Draft Genome Sequence of Lactobacillus fermentum Strain 3872 Andrey V. Karlyshev,a Kavita Raju,a Vyacheslav M. Abramovb School of Life Sciences, Faculty of Science, Engineering and Computing, Kingston University, Kingston upon Thames, United Kingdoma; Institute of Immunological Engineering, Lyubuchany, Moscow Region, Russiab
This report describes a draft genome sequence of Lactobacillus fermentum strain 3872. The data revealed remarkable similarity to and dissimilarity with the published genome sequences of other strains of the species. The absence of and variation in structures of some adhesins and the presence of an additional adhesin may reflect adaptation of the bacterium to different host systems and may contribute to specific properties of this strain as a new probiotic.
Citation Karlyshev AV, Raju K, Abramov VM. 2013. Draft genome sequence of Lactobacillus fermentum strain 3872. Genome Announc. 1(6):e01006-13. doi:10.1128/ genomeA.01006-13. Copyright © 2013 Karlyshev et al. This is an open-access article distributed under the terms of the Creative Commons Attribution 3.0 Unported license. Address correspondence to Andrey V. Karlyshev, [email protected]
actobacillus fermentum isolated from various sources, including humans, poultry, and pigs, was found to be beneficial as a probiotic (1). Application of L. fermentum affects body composition and metabolism, providing beneficial effects on human health (2). This bacterium has been used for treatment of gastrointestinal and respiratory illnesses (3). This study describes a draft genome sequence of L. fermentum strain 3872, isolated from breast milk from a healthy woman in Russia in 2011. This draft genome sequence is remarkably different from the complete genomes sequences of the other strains of this species (CECT 5716, IFO 3956, and F-6) available at the time of preparation of this article for publication. Despite the presence of highly conserved regions and almost identical rRNA genes, only 70% of reads could be mapped onto the reference genome sequences. Sequencing using IonTorrent PGM and Chip 314 produced 414,245 reads, which were assembled using the IonTorrent assembler into 284 contigs over 1 kb in size, with a maximum length of 76,656 bases. The total size of the assembly (2.21 Mb, with 29.46-fold genome coverage) and GC content (50.9%) are in good agreement with figures for the reference strains (2.06 to 2.10 Mb and 51.5 to 51.7% for size and GC content ranges, respectively). Genome sequence annotation was conducted using the GenBank microbial genome annotation pipeline (NCBI) and RAST (4), which predicted 2,087 protein-encoding sequences (with the largest encoded protein being an ATP-dependent helicase, at 1,337 amino acids) and 2,060 protein-encoding sequences (with proteins of up to 1,447 amino acids long, for DNA polymerase III). The test and reference genomes share a gene encoding colicin V (5), which may contribute to the probiotic properties of these bacteria. There are general multidrug resistance genes (e.g., encoding efflux pump proteins) and genes responsible for resistance to arsenate, heavy metals, tetracycline, beta-lactam antibiotics, and fluoroquinolones. There is a large number of transposable and insertion sequence (IS) elements (e.g., several copies of the IS200 transposase gene). All strains also contain highly similar copies of a gene encoding a fibronectin-binding protein (up to 99% identity over the entire lengths of the proteins). Only a short C-terminal region of one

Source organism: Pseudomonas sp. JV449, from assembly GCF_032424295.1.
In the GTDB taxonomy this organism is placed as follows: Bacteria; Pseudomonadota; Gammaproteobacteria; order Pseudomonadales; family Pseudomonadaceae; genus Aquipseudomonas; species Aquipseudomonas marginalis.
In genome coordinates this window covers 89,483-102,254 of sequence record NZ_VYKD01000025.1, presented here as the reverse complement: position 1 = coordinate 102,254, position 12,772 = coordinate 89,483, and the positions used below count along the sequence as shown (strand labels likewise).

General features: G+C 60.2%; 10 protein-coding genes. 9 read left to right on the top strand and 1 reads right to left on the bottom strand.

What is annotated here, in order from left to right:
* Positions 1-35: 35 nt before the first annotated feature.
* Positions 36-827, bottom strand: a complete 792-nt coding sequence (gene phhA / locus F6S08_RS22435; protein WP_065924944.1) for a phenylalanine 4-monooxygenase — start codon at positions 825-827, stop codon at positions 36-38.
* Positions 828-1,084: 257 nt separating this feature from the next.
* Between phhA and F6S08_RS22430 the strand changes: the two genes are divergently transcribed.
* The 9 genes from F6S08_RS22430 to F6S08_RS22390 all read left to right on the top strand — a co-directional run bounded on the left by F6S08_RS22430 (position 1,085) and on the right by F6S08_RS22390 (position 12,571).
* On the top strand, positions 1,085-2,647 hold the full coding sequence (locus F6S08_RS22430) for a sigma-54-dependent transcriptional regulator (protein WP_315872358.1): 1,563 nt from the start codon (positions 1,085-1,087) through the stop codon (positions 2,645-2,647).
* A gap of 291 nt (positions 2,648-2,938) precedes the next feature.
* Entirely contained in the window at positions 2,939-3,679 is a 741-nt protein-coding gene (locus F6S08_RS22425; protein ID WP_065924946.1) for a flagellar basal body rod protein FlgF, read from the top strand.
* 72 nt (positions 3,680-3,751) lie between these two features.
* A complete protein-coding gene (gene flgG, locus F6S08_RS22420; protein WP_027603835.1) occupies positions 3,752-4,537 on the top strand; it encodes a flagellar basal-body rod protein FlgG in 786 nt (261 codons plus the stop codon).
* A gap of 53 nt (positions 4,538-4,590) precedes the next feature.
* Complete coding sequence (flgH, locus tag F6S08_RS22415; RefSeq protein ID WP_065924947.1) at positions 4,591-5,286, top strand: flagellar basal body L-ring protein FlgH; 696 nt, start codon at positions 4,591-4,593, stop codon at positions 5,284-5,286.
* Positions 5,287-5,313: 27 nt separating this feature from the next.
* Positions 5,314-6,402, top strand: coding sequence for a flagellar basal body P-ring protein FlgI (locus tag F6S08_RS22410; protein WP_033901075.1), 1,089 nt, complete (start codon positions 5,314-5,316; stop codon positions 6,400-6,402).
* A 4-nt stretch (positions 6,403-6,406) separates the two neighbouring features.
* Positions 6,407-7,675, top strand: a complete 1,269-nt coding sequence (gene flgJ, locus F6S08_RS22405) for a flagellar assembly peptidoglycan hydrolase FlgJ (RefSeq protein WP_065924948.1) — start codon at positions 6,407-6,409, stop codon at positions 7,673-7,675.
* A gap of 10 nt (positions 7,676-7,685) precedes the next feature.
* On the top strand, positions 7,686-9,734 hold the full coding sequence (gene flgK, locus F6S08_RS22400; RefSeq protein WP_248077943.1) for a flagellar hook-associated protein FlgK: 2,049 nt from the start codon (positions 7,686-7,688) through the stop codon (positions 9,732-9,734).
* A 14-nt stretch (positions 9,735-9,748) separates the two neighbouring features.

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mucus-binding protein (MBP) found in all reference strains is present in the test strain, with another MBP completely missing from the latter. One outstanding feature of the genome of L. fermentum strain 3872 is the presence of a collagen-binding protein (CBP)-encoding gene completely missing from all three reference strains. This large (1,055-amino-acid-long) CBP has a number of long repeats in the C-terminal area and has the maximum level of similarity (up to 87% identity) to CBPs found in L. paracasei, L. oris, and L. casei. Compared to other CBPs, this protein of L. fermentum 3872 is unique due to the presence of an additional copy of a repeated element (ca. 80 amino acids in size), which may be responsible for binding to host cell receptors. The strain-to-strain variation in a repertoire of L. fermentum adhesins may reflect adaptation of this microorganism to specific host systems. Nucleotide sequence accession numbers. This whole-genome shotgun project has been deposited at DDBJ/EMBL/GenBank under the accession number AVCT00000000. The version described in this paper is version AVCT01000000. ACKNOWLEDGMENT This work was not supported by any external funding.
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Received 25 October 2013 Accepted 27 October 2013 Published 27 November 2013